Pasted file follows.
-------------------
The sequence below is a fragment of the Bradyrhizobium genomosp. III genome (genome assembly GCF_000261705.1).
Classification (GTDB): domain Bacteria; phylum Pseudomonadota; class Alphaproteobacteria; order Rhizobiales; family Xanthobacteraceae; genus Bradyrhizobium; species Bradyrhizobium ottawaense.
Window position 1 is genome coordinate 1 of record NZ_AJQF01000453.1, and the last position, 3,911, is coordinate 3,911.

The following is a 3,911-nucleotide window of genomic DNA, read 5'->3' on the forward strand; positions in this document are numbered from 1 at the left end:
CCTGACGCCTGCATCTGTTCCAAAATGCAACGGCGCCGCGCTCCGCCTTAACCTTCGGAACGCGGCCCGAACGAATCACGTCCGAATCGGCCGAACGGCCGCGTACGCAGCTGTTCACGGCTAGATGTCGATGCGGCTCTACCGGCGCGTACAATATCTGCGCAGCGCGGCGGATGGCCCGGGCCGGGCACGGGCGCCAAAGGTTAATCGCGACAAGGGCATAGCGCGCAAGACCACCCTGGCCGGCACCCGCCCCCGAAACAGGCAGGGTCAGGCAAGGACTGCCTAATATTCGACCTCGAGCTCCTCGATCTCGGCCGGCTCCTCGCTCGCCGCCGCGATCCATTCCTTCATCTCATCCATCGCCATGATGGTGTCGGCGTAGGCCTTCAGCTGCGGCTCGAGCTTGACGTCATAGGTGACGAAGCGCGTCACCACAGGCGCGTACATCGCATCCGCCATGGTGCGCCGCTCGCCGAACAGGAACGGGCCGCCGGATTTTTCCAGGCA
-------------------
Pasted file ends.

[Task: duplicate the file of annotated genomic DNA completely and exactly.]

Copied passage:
The sequence below is a fragment of the Bradyrhizobium genomosp. III genome (genome assembly GCF_000261705.1).
Classification (GTDB): domain Bacteria; phylum Pseudomonadota; class Alphaproteobacteria; order Rhizobiales; family Xanthobacteraceae; genus Bradyrhizobium; species Bradyrhizobium ottawaense.
Window position 1 is genome coordinate 1 of record NZ_AJQF01000453.1, and the last position, 3,911, is coordinate 3,911.

The following is a 3,911-nucleotide window of genomic DNA, read 5'->3' on the forward strand; positions in this document are numbered from 1 at the left end:
CCTGACGCCTGCATCTGTTCCAAAATGCAACGGCGCCGCGCTCCGCCTTAACCTTCGGAACGCGGCCCGAACGAATCACGTCCGAATCGGCCGAACGGCCGCGTACGCAGCTGTTCACGGCTAGATGTCGATGCGGCTCTACCGGCGCGTACAATATCTGCGCAGCGCGGCGGATGGCCCGGGCCGGGCACGGGCGCCAAAGGTTAATCGCGACAAGGGCATAGCGCGCAAGACCACCCTGGCCGGCACCCGCCCCCGAAACAGGCAGGGTCAGGCAAGGACTGCCTAATATTCGACCTCGAGCTCCTCGATCTCGGCCGGCTCCTCGCTCGCCGCCGCGATCCATTCCTTCATCTCATCCATCGCCATGATGGTGTCGGCGTAGGCCTTCAGCTGCGGCTCGAGCTTGACGTCATAGGTGACGAAGCGCGTCACCACAGGCGCGTACATCGCATCCGCCATGGTGCGCCGCTCGCCGAACAGGAACGGGCCGCCGGATTTTTCCAGGCA